20. Width Controls
    21. References
  18. Chapter 10. Tone Controls and Equalizers
    1. Passive Tone Controls
    2. Baxandall Tone Controls
      1. The Baxandall Two-Capacitor LF Control
      2. The Baxandall Two-Capacitor Tone Control
      3. The Baxandall Two-Capacitor HF Control
      4. Switched-Frequency Baxandall Controls
    3. Variable-Frequency LF and HF EQs
    4. Tone-Balance Controls
    5. Middle Controls
      1. Fixed-Frequency Baxandall Middle Controls
      2. Three-Band Baxandall EQ in One Stage
      3. Wien Fixed Middle EQ
      4. Sweep Middles
      5. The Single-Gang Sweep Middle
    6. Switched-Q Variable-Frequency Wien Middle EQs
    7. Switchable Peak/Shelving LF/HF EQs
    8. Parametric Middle EQs
    9. Graphic Equalizers
    10. References
  19. Chapter 11. A Complete Preamplifier
    1. Architecture and Philosophy
    2. The Line Inputs
    3. The High-Impedance Input Buffer
    4. The Tone-Control Stage
    5. The Active Gain Stage
    6. Performance
    7. References
  20. Chapter 12. Mixer Architectures
    1. Performance Factors
    2. Mixer Internal Levels
    3. Mixer Architecture
    4. The Split Mixing Architecture
    5. The In-Line Mixing Architecture
    6. A Closer Look at Split-Format Modules
      1. The Channel Module (Split Format)
      2. Effects Return Modules
      3. The Group Module
      4. The Master Module
      5. Talkback and Oscillator Systems
    7. The In-Line Channel Module
  21. Chapter 13. Microphone Preamplifiers
    1. Microphone Preamplifier Requirements
    2. Transformer Microphone Inputs
    3. The Simple Hybrid Microphone Preampilifier
    4. The Balanced-Feedback Hybrid Microphone Preampilifier
    5. Microphone and Line-Input Pads
    6. The Padless Microphone Preampilifier
    7. Capacitor Microphone Head Amplifiers
  22. Chapter 14. Line Inputs
    1. External Signal Levels
    2. Internal Signal Levels
    3. Input Amplifier Functions
    4. Unbalanced Inputs
    5. Balanced Interconnections
      1. The Advantages of Balanced Interconnections
      2. The Disadvantages of Balanced Interconnections
    6. Balanced Cables and Interference
      1. Electrostatic Coupling
      2. Magnetic Coupling
      3. Ground Voltages
    7. Balanced Connectors
    8. Balanced Signal Levels
    9. Electronic vs. Transformer Balanced Inputs
    10. Common-Mode Rejection
    11. The Basic Electronic Balanced Input
    12. Common-Mode Rejection: The Basic Balanced Input and Op-Amp Effects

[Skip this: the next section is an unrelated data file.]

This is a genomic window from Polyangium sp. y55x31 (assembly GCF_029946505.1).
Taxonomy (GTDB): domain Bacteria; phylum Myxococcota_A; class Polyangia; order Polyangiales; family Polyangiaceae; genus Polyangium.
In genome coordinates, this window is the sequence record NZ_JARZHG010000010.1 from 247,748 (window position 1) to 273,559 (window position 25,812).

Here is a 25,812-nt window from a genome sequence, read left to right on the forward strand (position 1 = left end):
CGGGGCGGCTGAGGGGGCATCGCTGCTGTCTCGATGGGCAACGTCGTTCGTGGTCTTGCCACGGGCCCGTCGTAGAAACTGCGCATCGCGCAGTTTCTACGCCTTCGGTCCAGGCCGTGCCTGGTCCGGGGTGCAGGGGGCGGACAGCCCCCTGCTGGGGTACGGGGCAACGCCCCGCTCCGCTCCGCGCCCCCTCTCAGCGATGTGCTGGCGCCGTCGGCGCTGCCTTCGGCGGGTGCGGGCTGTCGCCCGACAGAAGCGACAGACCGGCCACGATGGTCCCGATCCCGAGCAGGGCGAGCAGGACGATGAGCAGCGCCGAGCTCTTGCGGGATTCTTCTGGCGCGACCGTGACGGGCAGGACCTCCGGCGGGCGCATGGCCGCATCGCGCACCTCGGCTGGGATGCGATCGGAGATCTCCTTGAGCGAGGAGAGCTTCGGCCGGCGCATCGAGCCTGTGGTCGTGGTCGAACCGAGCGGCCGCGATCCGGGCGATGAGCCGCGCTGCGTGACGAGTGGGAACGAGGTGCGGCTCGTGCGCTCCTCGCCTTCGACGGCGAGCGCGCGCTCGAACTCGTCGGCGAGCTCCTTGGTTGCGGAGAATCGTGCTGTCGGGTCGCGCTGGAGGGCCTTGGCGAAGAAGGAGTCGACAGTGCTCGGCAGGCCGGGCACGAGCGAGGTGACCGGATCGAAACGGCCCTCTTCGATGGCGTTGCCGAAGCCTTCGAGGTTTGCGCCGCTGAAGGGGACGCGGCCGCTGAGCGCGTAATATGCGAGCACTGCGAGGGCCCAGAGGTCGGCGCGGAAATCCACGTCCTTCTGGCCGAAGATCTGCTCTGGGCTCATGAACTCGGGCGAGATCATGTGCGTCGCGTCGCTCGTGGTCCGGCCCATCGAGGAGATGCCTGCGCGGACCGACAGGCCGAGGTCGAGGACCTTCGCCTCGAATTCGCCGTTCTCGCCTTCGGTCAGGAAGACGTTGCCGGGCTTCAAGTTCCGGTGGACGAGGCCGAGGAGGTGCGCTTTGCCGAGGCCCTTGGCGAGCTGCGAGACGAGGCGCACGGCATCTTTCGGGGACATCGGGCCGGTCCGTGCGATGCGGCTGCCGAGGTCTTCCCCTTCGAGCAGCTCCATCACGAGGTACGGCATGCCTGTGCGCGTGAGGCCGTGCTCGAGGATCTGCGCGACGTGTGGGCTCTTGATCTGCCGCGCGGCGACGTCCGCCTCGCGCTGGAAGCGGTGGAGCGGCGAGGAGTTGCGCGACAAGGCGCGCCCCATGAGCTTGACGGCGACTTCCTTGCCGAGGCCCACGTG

13. Op-Amp Frequency Response Effects
    14. Op-Amp CMRR Effects
    15. Amplifier Component Mismatch Effects
    16. A Practical Balanced Input
    17. Variations on the Balanced Input Stage
      1. Combined Unbalanced and Balanced Inputs
      2. The Superbal Input
      3. Switched-Gain Balanced Inputs
      4. Variable-Gain Balanced Inputs
      5. High-Input-Impedance Balanced Inputs
      6. The Inverting Two-Op-Amp Input
      7. The Instrumentation Amplifier
    18. Transformer Balanced Inputs
    19. Input Overvoltage Protection
    20. Low-Noise Balanced Inputs
    21. Low-Noise Balanced Inputs in Real Life
    22. Ultra-Low-Noise Balanced Inputs
    23. References
  23. Chapter 15. Line Outputs
    1. Unbalanced Outputs
    2. Zero-Impedance Outputs
    3. Ground-Canceling Outputs
    4. Balanced Outputs
    5. Quasi-Floating Outputs
    6. Transformer Balanced Outputs
    7. Driving Heavy Loads
    8. Reference
  24. Chapter 16. Signal Switching
    1. Mechanical Switches
    2. Input-Select Switching
    3. The Virtual Contact
    4. Relay Switching
      1. Electronic Switching
      2. Switching with CMOS Analog Gates
      3. CMOS Gates in Voltage Mode
      4. CMOS Gates in Current Mode
      5. Series-Shunt Current Mode
      6. Control Voltage Feedthrough in CMOS Gates
    5. Discrete JFET Switching
      1. JFETs in Voltage Mode: The Series JFET Switch
      2. The Shunt JFET Switch in Voltage Mode
      3. JFETs in Current Mode
      4. Reducing Distortion by Biasing
      5. JFET Drive Circuitry
      6. Physical Layout and Offness
    6. Dealing with the DC Conditions
      1. A Soft Changeover Circuit
      2. Control-voltage feedthrough in JFETs
    7. Reference
  25. Chapter 17. Mixer Subsystems
    1. Mixer Bus Systems
    2. Input Arrangements
    3. Equalization
    4. Insert Points
    5. How to Move a Circuit Block
    6. Faders
    7. Postfade Amplifiers
    8. Direct Outputs
    9. Panpots
      1. Passive Panpots
      2. The Active Panpot
      3. LCR Panpots
    10. Routing Systems
    11. Auxiliary Sends
    12. Group Module Circuit Blocks
    13. Summing Systems
      1. Voltage Summing
      2. Virtual-Earth Summing
      3. Balanced Summing Systems
      4. Ground-Canceling Summing Systems
      5. Distributed Summing Systems
    14. Summing Amplifiers
      1. Hybrid Summing Amplifiers
      2. Balanced Hybrid Summing Amplifiers
    15. PFL Systems
      1. PFL Summing
      2. PFL Switching
      3. PFL Detection
      4. Virtual-Earth PFL Detection
    16. AFL Systems
    17. Solo-in-Place Systems
    18. Talkback Microphone Amplifiers
    19. Line-Up Oscillators
    20. Console Cooling and Component Lifetimes
  26. Chapter 18. Level Indication and Metering
    1. Signal-Present Indication
    2. Peak Indication
    3. Distributed Peak Detection
    4. Combined LED Indicators
    5. VU Meters
    6. PPM Meters
    7. LED Bar-Graph Metering
    8. A More Efficient LED Bar-Graph Architecture
    9. Vacuum Fluorescent Displays
    10. LCD Meter Displays
  27. Chapter 19. Level Control and Special Circuits
    1. Gain-Control Elements
      1. A Brief History
      2. JFETs
      3. Operational Transconductance Amplifiers
      4. Voltage-Controlled Amplifiers
    2. Compressors and Limiters
      1. Attack Artefacts
      2. Decay Artefacts
      3. Subtractive VCA Control
    3. Noise Gates
    4. Clipping
      1. Diode Clipping
      2. Active Clipping with Transistors
      3. Active Clipping with Op-Amps
    5. Noise Generators
    6. Pinkening Filters
    7. References
  28. Chapter 20. Power Supplies
    1. Op-Amp Supply-Rail Voltages
    2. Designing a ±15 V Supply
    3. Designing a ±17 V Supply
    4. Using Variable-Voltage Regulators
    5. Improving Ripple Performance
    6. Dual Supplies From a Single Winding
    7. Power Supplies for Discrete Circuitry
    8. Larger Power Supplies
    9. Mutual Shutdown Circuitry
    10. Very Large Power Supplies
    11. Microcontroller and Relay Supplies
    12. +48 V Phantom Power Supplies
    13. Reference
  29. Chapter 21. Interfacing with the Digital Domain
    1. PCB Layout Considerations
    2. Nominal Levels and ADCs
    3. Some Typical ADCs
    4. Interfacing with ADC Inputs
    5. Some Typical DACs
    6. Interfacing with DAC Outputs
  30. Index